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Modulation of the JAK/STAT pathway in advanced thyroid cancer as a potential therapeutic target: effect on iodine uptake, tumor stem cell characteristics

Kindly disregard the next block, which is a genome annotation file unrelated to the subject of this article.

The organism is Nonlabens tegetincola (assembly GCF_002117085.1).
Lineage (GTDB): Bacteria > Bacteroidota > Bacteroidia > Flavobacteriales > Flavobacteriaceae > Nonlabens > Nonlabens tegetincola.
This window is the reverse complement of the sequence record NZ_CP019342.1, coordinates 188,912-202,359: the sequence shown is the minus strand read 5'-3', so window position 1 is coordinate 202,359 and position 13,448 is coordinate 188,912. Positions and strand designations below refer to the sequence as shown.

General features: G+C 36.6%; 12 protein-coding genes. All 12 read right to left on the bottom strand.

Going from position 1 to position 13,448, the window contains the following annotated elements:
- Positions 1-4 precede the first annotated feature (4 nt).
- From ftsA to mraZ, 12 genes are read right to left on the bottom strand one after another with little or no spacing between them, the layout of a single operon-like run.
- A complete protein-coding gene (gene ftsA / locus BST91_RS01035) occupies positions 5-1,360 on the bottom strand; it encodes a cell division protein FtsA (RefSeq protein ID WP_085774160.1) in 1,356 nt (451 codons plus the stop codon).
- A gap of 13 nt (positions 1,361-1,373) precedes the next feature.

Differentiated thyroid cancer (TC) is the most frequent type, with a good prognosis. However, around 10% of the cases progress with metastases, lose the ability to capture radioiodine and no longer respond to conventional radioiodine therapy. Anaplastic (ATC) carcinomas are the rarest (1-2%) and the most aggressive TC, are highly undifferentiated, do not capture radioiodine, and do not respond to chemotherapy. Patients have a survival rate of 3-12 months after diagnosis. Targeted therapies (e. g. MAKP inhibitors) are the therapeutic option for these cases. However, some patients do not respond to these therapies, become resistant or abandon due to the serious side effects, increasing mortality. Several studies showed that the JAK/STAT pathway would be a pathway activated during the TC progression and metastases. Recent transcriptome, genomic and proteomic studies have associated this pathway with drug resistance, cell dedifferentiation radioiodine resistance, and it was identified as a druggable pathway for ATC treatment. Thus, this study aims to investigate the JAK/STAT pathway as a therapeutic target for ATC, exploring the ability to modulate cancer stem cells (CSC) characteristics, increase radioiodine uptake, and attenuate drug resistance using repositioned drugs, nifuroxazide (NFZ) and metformin, and 3 NFZ derivatives. Furthermore, we propose to advance in the preclinical study of the most promising drug using 3-dimensional (3D) cultures of spheroids and patients-derivates thyroid tumors organoids. One of the biggest challenges of drug discovery is to translate the good results obtained in two dimensions cell cultures into clinical use (from bench to bed). The 3D cultures can better represent the patient's tumor characteristics such as nutrient gradients, cellular interactions, and drug penetration. Our hypothesis is that nifuroxazide and metformin, cheap and safe drugs used for decades, and the NFZ derivates are inhibitors of the JAK/STAT pathway in ATC. It was shown that NFZ modulates STAT3 in other cancers but has never been investigated in TC, as well as the new derivatives. Few studies have investigated the metformin action on JAK/STAT, being suggested the blockade of IL-6 through AMPK activation and STAT3 inhibition. ATC strains with different genotypes will be employed to determine the association between mutational background and drug response. STAT3 will be deleted with CRISPR/CAS9 to confirm the involvement of the JAK/STAT pathway in the action of the compounds. The expression of SOX2, NANOG, and the sphere formation will be quantified to determine the effect of the compounds on CSC characteristics. We will also quantify the expression and activity of ALDH1, capable to activate NFZ, which selectively eradicates CSCs. We will investigate the effect of the drugs on iodine uptake modulation and the ability to reverse drug resistance. The 3-D studies will be conducted in spheroids and organoids developed using the hanging drop or magnetic levitation technics. The organoids will be characterized through mutation detection and gene expression analysis. Thus, at the end of the project, we will have original results of the potential benefits of JAK/STAT pathway modulation JAK/STAT in ATC and a complete in vitro preclinical analysis of a potential antineoplastic drug for ATC. In addition, it will allow the setting up of a drug testing platform, aiming at personalized and precision medicine. (AU)

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